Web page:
Geminid meteor shower

Geminid meteor shower, 2012 © Mike Lewinski

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Know what's up. The Morrison Planetarium's Skywatcher's Guide is a quarterly compendium of heavenly happenings.

July 4

The sixth full Moon of the year was known to indigenous Americans by various names including the Buck Moon and Thunder Moon (Algonquin), the Mid-Summer Moon (Ojibway), and the Moon of the Horse (Apache). Being opposite the Sun, which passes high across the sky during the summer, the corresponding full Moon arcs very low across the sky.

As it rises, this night's full Moon passes through the outer fringe of Earth's shadow, causing a barely perceptible penumbral lunar eclipse. Details can be found in Highlights.

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July 12

The Moon has completed the third quarter of its orbit around Earth and begins the last quarter before reaching its next new phase (that's why those two terms are interchangeable). Located against the stars of Pisces the Fishes, it rises around midnight between the 12th and 13th. Its Earthward face appears exactly half-lit, with the terminator (the edge of its sunlit side) running straight down its center.

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July 13

Jupiter reaches opposition and rises at sunset. It's visible all night against the stars of Sagittarius the Archer. More details are in the Jupiter section of this quarter's Planet Watch.

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July 20

New Moon is the start of a new lunar phase cycle, or lunation. Sighting of the youngest, thin crescent after new marks the start of Dhul-Hijjah, the twelfth month of the Moon-based Islamic calendar. Since the new Moon is at 10:33 am PDT, sighting of the first crescent is not possible until perhaps just after sunset the following day (July 21), although it will be challenging, with the super-thin crescent very low in the glow of twilight (binoculars may be needed).

Saturn reaches opposition just a week after Jupiter. Located against the stars of Sagittarius the Archer, it rises at sunset and is above the horizon all night, very close to Jupiter. See Saturn's entry in Planet Watch for more information.

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July 27

The first quarter Moon rises at midday and is located high in the south at sunset. At this time, it is only 1/11 as bright as a full Moon, but is still bright enough to obscure faint nebulae, galaxies, and star clusters from view, which is why many skywatchers limit their observations to times when the Moon is at less than a quarter phase and the light of the crescent Moon isn't as intrusive.

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August 3

Indigenous Americans gave the full Moon of August names such as the Sturgeon Moon (Algonquin), Plum Moon (Shawnee), and the Moon When Young Ducks Begin to Fly (Cree). It rises at sunset, with the stars of the constellation Capricornus the Sea-Goat appearing around it as night falls.

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August 11

The Moon is at last quarter at 9:45 am PDT, when it's high in the west, setting close to 2 pm.

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August 12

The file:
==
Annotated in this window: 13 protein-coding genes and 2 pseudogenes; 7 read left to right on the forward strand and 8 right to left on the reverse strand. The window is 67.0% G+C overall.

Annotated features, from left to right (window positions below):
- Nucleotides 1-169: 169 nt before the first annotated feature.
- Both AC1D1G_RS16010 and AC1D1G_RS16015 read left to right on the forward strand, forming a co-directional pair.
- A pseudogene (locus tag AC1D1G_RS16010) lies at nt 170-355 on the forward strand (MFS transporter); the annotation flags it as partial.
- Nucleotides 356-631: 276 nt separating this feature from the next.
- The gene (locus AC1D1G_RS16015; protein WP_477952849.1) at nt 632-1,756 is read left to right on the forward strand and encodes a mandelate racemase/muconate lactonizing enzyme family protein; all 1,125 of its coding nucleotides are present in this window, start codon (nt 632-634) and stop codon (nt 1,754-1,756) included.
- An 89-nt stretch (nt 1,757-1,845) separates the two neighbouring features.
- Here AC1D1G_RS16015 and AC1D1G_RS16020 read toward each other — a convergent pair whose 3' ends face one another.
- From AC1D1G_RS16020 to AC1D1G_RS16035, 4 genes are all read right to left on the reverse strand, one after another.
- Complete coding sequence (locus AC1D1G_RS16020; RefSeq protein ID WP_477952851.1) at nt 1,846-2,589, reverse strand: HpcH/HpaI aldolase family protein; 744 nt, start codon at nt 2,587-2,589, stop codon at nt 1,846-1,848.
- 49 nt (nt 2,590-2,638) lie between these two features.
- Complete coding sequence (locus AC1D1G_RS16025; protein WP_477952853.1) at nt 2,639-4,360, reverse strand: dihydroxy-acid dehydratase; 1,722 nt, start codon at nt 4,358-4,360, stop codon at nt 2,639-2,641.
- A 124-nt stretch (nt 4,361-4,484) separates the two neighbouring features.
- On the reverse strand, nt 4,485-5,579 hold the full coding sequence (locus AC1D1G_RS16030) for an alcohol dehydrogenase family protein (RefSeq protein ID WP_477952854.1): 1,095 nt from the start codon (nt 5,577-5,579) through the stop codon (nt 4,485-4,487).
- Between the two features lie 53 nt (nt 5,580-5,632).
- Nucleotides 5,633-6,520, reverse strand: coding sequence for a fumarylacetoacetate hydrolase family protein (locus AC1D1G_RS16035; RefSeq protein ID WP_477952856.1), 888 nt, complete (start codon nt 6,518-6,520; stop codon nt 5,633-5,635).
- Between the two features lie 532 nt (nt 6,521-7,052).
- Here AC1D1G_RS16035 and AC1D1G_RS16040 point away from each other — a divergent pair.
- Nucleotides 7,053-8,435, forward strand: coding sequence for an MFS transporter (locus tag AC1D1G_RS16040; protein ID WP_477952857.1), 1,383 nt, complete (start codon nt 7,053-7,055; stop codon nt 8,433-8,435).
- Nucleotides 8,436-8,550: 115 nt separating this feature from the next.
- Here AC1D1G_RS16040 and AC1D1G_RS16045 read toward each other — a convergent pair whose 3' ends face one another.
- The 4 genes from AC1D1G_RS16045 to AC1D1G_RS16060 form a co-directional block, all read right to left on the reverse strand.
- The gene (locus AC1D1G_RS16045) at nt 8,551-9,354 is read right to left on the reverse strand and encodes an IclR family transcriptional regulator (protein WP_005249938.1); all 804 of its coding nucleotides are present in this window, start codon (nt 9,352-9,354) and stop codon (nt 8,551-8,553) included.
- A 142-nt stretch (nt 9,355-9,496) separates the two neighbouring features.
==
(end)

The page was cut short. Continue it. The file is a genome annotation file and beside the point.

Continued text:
Peak date for this year's Perseid meteor shower, which occurs with a waning crescent Moon. Details and observing tips in Highlights.

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August 18

New Moon at 7:41 pm PDT. Sighting of the first visible crescent after sunset on the 19th may require binoculars, since the thin Moon is very low and difficult to spot in the sun's lingering glow. This sighting would mark the start of the month Muharram in the Moon-based Islamic calendar.

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August 25

Moon at first quarter, located in the south at sunset. After dark, look for the stars of Scorpius the Scorpion around it, particularly the reddish star Antares, which represents the Scorpion's heart.

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September 1

This month's full Moon was known to Native Americans as the Corn Moon or the Barley Moon, among other names. Sometimes, it's called the Harvest Moon—but not this time. That name is reserved for the full Moon closest to or (by another rule) the first one following the September equinox. That doesn't happen until October 1.

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September 10

The Moon is at last quarter around 2:30 am PDT. Located against the stars of Taurus the Bull, it rises about the previous midnight and is nearly overhead at dawn, setting around mid-afternoon.

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September 17

New Moon is at 4 am PDT. Sunset for San Francisco is a little more than 15 hours later, at 7:13 pm—still just a bit too soon for the young crescent to be visible. This observation, which will be easier just after sunset on the 18th, marks the start of the month Safar in the Islamic calendar.

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September 22

The September equinox occurs at 6:31 am PDT, marking the start of Autumn in the Northern Hemisphere and of Spring in the Southern Hemisphere.

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September 23

The first quarter Moon is located due south at sunset, setting just before midnight. After dark, look nearby for Jupiter and Saturn.

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